The Maryland Senate voted 42-5 to pass Senate Bill 686, which would remove the civil statute of limitations for child sexual abuse lawsuits and allow survivors to file lawsuits regardless of when their abuse happened.
Thursday night’s vote was likely the final major hurdle for the bill, known as the Child Victims Act, which now heads to the House where it has passed each year it has been introduced.
Gov. Wes Moore also has publicly expressed his support for the bill, with his office telling The Baltimore Sun that Moore looked forward to signing the bill into law.
The Senate version is cross-filed with House Bill 1, sponsored by Del. C.T. Wilson. Democratic Sen. Will Smith, who chairs the Judicial Proceedings Committee, sponsored his chamber’s bill.
The Senate’s vote comes on the cusp of the public release of the Maryland Attorney General’s report on the history of sexual abuse within the Roman Catholic Archdiocese of Baltimore. The 456-page report, which could be released any day now, details the sexual abuse of more than 600 victims, mostly children and young adults, at the hands of more than 150 priests and other clergy.
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Maryland Policy & Politics
The Maryland Catholic Conference, the lobbying arm for the Catholic Church’s three dioceses operating in the state, opposes the bill, writing in letters to lawmakers and in statements to the news media that it is unconstitutional. As a result of its stance, a spokesperson with the Catholic conference has said the bill gives survivors “false hope.”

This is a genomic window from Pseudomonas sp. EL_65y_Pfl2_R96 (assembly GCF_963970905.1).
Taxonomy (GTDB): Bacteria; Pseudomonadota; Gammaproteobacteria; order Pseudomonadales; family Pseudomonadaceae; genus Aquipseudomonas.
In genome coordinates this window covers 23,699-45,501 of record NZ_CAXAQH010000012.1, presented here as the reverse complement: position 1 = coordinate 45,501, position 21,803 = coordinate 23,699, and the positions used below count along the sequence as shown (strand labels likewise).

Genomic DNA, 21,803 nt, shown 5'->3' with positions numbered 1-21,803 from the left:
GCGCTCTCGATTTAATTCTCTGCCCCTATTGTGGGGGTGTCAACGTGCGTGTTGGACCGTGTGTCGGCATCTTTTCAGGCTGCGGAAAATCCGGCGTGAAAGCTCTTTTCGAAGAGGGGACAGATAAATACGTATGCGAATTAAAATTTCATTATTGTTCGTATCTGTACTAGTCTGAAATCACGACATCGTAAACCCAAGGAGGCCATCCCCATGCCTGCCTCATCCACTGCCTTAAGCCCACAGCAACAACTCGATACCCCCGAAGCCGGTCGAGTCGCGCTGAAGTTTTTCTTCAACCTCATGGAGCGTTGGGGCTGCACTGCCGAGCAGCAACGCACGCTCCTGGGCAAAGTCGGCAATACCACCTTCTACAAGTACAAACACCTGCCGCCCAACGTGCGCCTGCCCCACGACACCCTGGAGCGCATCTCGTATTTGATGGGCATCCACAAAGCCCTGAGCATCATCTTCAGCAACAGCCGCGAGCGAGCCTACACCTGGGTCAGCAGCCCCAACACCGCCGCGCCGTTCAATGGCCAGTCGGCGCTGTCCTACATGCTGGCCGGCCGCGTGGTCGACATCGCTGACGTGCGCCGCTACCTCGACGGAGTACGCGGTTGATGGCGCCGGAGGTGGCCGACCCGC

Survivors and advocates have lobbied for the bill in Annapolis for years.
Attorney General Anthony Brown, in a letter to Smith, said his office does not find the Child Victims Act “clearly unconstitutional” and that Brown is comfortable defending it in court.
Republican Sen. Chris West, representing a portion of Baltimore and Carroll counties, was the main voice of dissent in the Senate, repeatedly telling his fellow legislators that he believes it to be unconstitutional.
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The Senate version of the bill carries language that allows the Maryland Supreme Court to decide whether the bill is constitutional before potential lawsuits are litigated in a lower court, meaning the question of constitutionality would be decided fairly quickly should it be signed into law.
The bill sets differing limits on the size of monetary judgments against private institutions and public ones. Private institutions, such as the Catholic Church, would be subject to $1.5 million maximum penalty per incident for non-economic damages, such as emotional hardship or other pain and suffering. There is no limit for economic damages, like medical care or counseling, in judgments against a private institution.
Possible judgments against public entities like municipalities or school boards are capped at $890,000 because of Maryland laws that limit the exposure public bodies face in civil suits.